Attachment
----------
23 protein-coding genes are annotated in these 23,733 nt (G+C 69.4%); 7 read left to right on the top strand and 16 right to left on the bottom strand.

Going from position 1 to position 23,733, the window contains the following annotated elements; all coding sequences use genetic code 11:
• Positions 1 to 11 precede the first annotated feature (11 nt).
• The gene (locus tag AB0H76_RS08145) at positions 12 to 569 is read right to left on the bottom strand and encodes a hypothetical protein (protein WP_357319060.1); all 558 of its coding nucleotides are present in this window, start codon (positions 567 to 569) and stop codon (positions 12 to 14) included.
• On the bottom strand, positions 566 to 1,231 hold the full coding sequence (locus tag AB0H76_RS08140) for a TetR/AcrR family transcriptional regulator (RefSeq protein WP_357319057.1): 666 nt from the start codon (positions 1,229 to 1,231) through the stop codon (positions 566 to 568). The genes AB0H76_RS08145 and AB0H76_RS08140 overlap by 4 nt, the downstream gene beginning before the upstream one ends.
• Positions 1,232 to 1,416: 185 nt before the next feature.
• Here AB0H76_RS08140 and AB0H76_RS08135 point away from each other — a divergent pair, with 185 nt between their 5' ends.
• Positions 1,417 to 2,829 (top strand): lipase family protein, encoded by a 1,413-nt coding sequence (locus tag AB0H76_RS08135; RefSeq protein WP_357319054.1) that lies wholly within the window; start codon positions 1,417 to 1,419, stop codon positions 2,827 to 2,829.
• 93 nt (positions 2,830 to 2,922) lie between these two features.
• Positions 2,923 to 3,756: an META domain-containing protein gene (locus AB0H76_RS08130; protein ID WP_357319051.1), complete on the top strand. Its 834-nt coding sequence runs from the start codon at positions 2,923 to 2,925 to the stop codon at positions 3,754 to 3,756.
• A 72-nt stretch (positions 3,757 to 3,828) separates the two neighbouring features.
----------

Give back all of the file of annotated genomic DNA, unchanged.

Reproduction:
23 protein-coding genes are annotated in these 23,733 nt (G+C 69.4%); 7 read left to right on the top strand and 16 right to left on the bottom strand.

Going from position 1 to position 23,733, the window contains the following annotated elements; all coding sequences use genetic code 11:
• Positions 1 to 11 precede the first annotated feature (11 nt).
• The gene (locus tag AB0H76_RS08145) at positions 12 to 569 is read right to left on the bottom strand and encodes a hypothetical protein (protein WP_357319060.1); all 558 of its coding nucleotides are present in this window, start codon (positions 567 to 569) and stop codon (positions 12 to 14) included.
• On the bottom strand, positions 566 to 1,231 hold the full coding sequence (locus tag AB0H76_RS08140) for a TetR/AcrR family transcriptional regulator (RefSeq protein WP_357319057.1): 666 nt from the start codon (positions 1,229 to 1,231) through the stop codon (positions 566 to 568). The genes AB0H76_RS08145 and AB0H76_RS08140 overlap by 4 nt, the downstream gene beginning before the upstream one ends.
• Positions 1,232 to 1,416: 185 nt before the next feature.
• Here AB0H76_RS08140 and AB0H76_RS08135 point away from each other — a divergent pair, with 185 nt between their 5' ends.
• Positions 1,417 to 2,829 (top strand): lipase family protein, encoded by a 1,413-nt coding sequence (locus tag AB0H76_RS08135; RefSeq protein WP_357319054.1) that lies wholly within the window; start codon positions 1,417 to 1,419, stop codon positions 2,827 to 2,829.
• 93 nt (positions 2,830 to 2,922) lie between these two features.
• Positions 2,923 to 3,756: an META domain-containing protein gene (locus AB0H76_RS08130; protein ID WP_357319051.1), complete on the top strand. Its 834-nt coding sequence runs from the start codon at positions 2,923 to 2,925 to the stop codon at positions 3,754 to 3,756.
• A 72-nt stretch (positions 3,757 to 3,828) separates the two neighbouring features.